The 5422TG (love the snow crest white with gold hardware) is something I have my eye on, and if for any reason I'm not satisfied with the Telecaster, I think I'm going to go for that. But I thought I'd regret not getting the Tele more if I didn't give it a go first, and I'm playing a lot of blues rock right now, which seems very Tele-like to me.

    Deciding factor was that with the young kids at home, I sort of want a low maintenance "beat it to hell" guitar that I won't have to worry about, which seems like it's encouraged with the Telecaster and probably less so with a hollow body. I love my Rickenbacker, for example, but it's always in its case when I'm not playing it, and I always feel like I need to baby it a bit vs. my Strat—with the Strat, I don't have a minor heart attack every time it knocks into anything.

    Thanks again—I'll report on shortly on how I like it!
    Last edited: May 17, 2021
  16. Gretschmen65

    Gretschmen65 Country Gent

    May 20, 2016
    QLD Australia
    You've made a good choice.
    If you are going to the expense and effort to change pickups already give consideration to a four way switch and include series bridge and neck in addition to to the normal three positions. I don't know anyone who has tried it not liking it.
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  17. tenthstreet

    tenthstreet Electromatic

    May 10, 2021
    Thanks so much! I'm definitely going for the four way switch - also because I have a Strat that I modded years ago and has a single-coil sized humbucker in there. With a "humbucker" in my Tele with the series, I'm going to get some new pickups for the old Strat, too, and bring it back to its full single-coil glory (the 4th position on this Strat isn't very satisfying with the humbucker in there).

    One bummer is that there's some definite open string buzz on the A string on the new Tele, so I've got to take it to a real guitar tech to check out the nut. While I'm there, I'll ask him to install the vintage bridge and brass saddles for me, too!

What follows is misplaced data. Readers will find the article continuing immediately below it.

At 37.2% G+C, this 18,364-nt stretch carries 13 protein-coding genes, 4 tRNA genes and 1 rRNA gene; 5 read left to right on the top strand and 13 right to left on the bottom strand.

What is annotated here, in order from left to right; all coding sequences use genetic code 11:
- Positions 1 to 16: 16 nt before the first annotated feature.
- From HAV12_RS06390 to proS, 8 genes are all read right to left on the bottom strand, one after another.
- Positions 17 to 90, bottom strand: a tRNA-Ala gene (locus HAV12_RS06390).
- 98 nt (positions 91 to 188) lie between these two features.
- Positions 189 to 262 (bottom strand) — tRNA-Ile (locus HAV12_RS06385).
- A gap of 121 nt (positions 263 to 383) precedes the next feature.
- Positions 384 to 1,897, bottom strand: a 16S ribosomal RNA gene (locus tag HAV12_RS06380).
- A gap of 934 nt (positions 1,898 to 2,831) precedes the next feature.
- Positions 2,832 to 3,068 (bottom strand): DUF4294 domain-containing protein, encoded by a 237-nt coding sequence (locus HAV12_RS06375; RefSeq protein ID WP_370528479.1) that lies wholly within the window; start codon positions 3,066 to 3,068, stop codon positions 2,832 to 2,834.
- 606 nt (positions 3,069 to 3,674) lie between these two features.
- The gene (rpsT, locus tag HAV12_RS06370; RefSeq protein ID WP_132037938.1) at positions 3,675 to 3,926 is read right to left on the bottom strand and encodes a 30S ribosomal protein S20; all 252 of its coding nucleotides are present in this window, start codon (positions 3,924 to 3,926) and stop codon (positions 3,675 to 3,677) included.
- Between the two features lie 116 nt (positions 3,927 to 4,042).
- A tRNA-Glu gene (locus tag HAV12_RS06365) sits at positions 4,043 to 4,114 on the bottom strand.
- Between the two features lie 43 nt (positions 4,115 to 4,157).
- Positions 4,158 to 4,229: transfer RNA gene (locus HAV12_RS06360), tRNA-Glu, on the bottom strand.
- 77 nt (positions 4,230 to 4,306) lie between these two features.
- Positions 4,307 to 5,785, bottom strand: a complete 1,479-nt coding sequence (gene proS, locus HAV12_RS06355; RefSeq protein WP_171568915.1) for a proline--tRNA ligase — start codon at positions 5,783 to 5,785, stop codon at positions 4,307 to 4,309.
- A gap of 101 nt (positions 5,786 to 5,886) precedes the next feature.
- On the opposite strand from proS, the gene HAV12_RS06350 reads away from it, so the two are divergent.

Gretschmen65 likes this.
  18. snowey1210

    snowey1210 Newbie

    May 27, 2011
    Not that it matters so much now, but I thought I’d weigh in on the discussion.

    I’ve got a Player Telecaster and a Gretsch Annie.

    For under a grand I’d be going with the Telecaster. I think in terms of bang for your buck and versatility a Player Telecaster is hard to beat. A big thing for me would be feel of the guitar. In terms of necks the playability of the Player Teles is fantastic.

    Mine required a bit of setting up. I recommend checking the fret ends higher up the neck and using some fine sandpaper as this could be causing some of the fret buzz.

    The pickups in the Player Teles are pretty hot. I’ve found that I’m often turning back the tone knob a bit to tame the high end. I’m considering putting some TV Jones Starwood Pickups in mine, so I think if you’re after that Gretsch twang/chime there are still some good options for you.

    That said I’d be putting some pennies towards a Gretsch in future. My Annie is my desert island guitar.
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  19. AZBrahma

    AZBrahma Gretschie

    Dec 18, 2020
    I'm late to the party and I'm gonna say something weird. (This is the byline to my life)

    After playing a ton of Teles at all price points, I think there is a magical Tele formula. That formula is a very lightweight body and big burly neck. These two things seem to make a Tele catch fire. I don't know the reason, but it seems to always work. When I finally got a chance to buy one like that I did. Mine is a custom shop Schecter PT with a super-light ash body and a telephone pole for a neck. It is percussive and punchy and dynamic, and just raunchy and sweet and nasty and gentle. Crazy guitar.
  20. tenthstreet

    tenthstreet Electromatic

    May 10, 2021
    Thanks for all this! I really love the feel of the Player Telecaster so far. Neck is real nice, as is the satin finish. Feels more substantial than the C shaped neck on my old MIM Strat.

    It definitely needs some setup. Getting some open string buzz and fret buzz up the neck, too, and I also like mediums strings, so it’ll need some adjusting for sure. Bringing it into the shop on Thursday, and also got a vintage bridge and compensated saddles I’ll ask to have installed for me.

    Very much agree on the pickups being hot and needing to roll back the tone a bit. I was a bit surprised. I think I’m going to be swapping out the pickups, but I’ll give it a chance for a bit. The folks at TDPRI mentioned a winder making a variety of vintage 50s-style pickups, and I’m looking at a slightly overwound Alnico 3 model right now. Looking for more of a classic sound, and this is what I definitely had in mind - it sounds a lot like Mike Campbell’s Broadcaster.

    Overall, it seems like a great model with some solid bones, and something I can modify to exactly what I’m looking for, which is sort of a “modern blackguard.”